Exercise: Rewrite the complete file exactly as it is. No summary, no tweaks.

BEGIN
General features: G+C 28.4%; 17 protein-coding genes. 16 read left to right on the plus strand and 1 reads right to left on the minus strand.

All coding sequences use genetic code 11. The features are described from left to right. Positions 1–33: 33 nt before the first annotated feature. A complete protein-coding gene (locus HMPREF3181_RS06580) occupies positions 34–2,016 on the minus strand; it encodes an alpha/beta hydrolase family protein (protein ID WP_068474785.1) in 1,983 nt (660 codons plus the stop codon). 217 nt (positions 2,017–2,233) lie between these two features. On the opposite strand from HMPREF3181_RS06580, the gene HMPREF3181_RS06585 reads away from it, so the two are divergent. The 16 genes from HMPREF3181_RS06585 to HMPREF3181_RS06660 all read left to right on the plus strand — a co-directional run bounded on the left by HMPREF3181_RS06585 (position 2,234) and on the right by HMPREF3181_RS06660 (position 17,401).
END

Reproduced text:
General features: G+C 28.4%; 17 protein-coding genes. 16 read left to right on the plus strand and 1 reads right to left on the minus strand.

All coding sequences use genetic code 11. The features are described from left to right. Positions 1–33: 33 nt before the first annotated feature. A complete protein-coding gene (locus HMPREF3181_RS06580) occupies positions 34–2,016 on the minus strand; it encodes an alpha/beta hydrolase family protein (protein ID WP_068474785.1) in 1,983 nt (660 codons plus the stop codon). 217 nt (positions 2,017–2,233) lie between these two features. On the opposite strand from HMPREF3181_RS06580, the gene HMPREF3181_RS06585 reads away from it, so the two are divergent. The 16 genes from HMPREF3181_RS06585 to HMPREF3181_RS06660 all read left to right on the plus strand — a co-directional run bounded on the left by HMPREF3181_RS06585 (position 2,234) and on the right by HMPREF3181_RS06660 (position 17,401).